The medium used in Teresa Kowalski’s artwork is referred to by several names, such as fused glass, kiln formed glass, art glass fusion and warm glass. The reason the term “warm glass” has been widely adopted is because most furnace work, including casting and blowing, takes place between 1700 and 2300 degrees. Compared to that, kiln work has taken the secondary place of being only “warm”, because operations generally included in this category, such as sagging or fusing take place anywhere between 1200 and 1700 degrees Fahrenheit.
During the process of fusing glass, pieces of compatible glass are fired in a kiln to a temperature between 1400 and 1500 degrees F until they are red-hot and melt together. The glass is then fired a second time to a slightly lower temperature to slump into the desired shape and then annealed (a slow cooling process that relieves stress in the glass). Many unexpected and wonderful things can happen in each firing that make each piece unique.
The spectacularly vibrant colors exhibited by dichroic glass are created by a very sophisticated combination of extremely thin, clear, crystalline layers that interact with each other and produce very specific reflected and transmitted colors. There are no absorptive pigments used in this process. This allows all of the light energy to be either reflected or transmitted and, in turn, creates the rich colors that characterize art works created with this glass.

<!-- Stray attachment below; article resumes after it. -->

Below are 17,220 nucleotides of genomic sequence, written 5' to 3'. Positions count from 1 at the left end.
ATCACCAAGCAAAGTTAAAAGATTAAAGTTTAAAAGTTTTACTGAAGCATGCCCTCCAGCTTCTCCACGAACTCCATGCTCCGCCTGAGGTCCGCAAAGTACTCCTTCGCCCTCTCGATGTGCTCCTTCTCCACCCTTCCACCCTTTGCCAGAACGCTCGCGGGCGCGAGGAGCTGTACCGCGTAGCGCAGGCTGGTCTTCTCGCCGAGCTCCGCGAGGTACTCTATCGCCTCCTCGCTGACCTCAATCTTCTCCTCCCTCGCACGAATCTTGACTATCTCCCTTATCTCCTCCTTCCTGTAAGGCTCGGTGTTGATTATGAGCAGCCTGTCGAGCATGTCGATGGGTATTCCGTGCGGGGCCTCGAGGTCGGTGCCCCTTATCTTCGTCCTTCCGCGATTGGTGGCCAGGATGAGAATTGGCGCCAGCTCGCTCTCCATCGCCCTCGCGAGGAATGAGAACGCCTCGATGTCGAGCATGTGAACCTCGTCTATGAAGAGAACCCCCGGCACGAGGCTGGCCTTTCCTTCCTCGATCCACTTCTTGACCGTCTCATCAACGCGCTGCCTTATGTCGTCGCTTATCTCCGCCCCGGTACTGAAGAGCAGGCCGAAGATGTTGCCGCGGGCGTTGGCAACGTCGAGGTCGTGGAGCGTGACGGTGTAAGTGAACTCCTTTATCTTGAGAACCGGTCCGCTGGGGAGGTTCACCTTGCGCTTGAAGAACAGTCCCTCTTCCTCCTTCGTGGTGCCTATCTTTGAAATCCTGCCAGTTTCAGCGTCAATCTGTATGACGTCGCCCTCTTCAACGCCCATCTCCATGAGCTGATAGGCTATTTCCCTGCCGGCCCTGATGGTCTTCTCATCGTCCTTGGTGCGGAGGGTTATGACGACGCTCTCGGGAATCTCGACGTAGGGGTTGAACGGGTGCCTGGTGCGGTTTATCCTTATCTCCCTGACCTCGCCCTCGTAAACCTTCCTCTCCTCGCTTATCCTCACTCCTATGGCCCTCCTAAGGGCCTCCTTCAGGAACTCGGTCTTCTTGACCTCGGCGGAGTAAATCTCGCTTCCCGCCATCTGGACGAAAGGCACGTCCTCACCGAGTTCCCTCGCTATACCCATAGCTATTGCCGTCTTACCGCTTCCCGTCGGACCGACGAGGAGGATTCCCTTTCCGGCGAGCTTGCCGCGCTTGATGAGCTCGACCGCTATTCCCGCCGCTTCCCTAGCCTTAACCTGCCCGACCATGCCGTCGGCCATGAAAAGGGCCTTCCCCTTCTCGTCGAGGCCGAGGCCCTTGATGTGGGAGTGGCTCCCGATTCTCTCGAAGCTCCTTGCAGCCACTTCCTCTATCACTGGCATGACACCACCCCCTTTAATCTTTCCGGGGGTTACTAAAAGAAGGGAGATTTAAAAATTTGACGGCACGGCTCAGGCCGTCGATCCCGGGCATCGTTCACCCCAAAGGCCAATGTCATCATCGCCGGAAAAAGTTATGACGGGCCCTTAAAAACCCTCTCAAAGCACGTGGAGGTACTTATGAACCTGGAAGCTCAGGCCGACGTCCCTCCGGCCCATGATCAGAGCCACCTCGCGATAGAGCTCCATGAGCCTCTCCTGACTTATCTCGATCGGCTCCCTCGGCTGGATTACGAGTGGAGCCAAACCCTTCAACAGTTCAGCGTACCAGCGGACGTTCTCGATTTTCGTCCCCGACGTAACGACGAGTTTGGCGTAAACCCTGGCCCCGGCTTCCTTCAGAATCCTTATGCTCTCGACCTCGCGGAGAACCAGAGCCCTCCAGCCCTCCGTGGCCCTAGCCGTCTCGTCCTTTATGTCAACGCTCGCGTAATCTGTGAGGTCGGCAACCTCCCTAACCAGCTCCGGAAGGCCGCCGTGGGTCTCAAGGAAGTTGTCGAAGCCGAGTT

Dichroic glass is created via the application of many individual thin films on the order of one micron in total thickness. These films are composed of alternating high and low index of refraction materials that produce multiple internal reflections. Some of these reflections will add together constructively producing very vibrant reflected colors. Others will add together constructively only in the transmitted direction producing very rich transmitted colors. By varying the thickness of the layers carefully, different colors can be created, all with incredible vibrancy. The fact that the glass exhibits both a transmitted color and a different reflected color is why it is called “dichroic”. Di- is Greek for two, and -chroic is Greek for color, thus combined we have “dichroic”, or two color.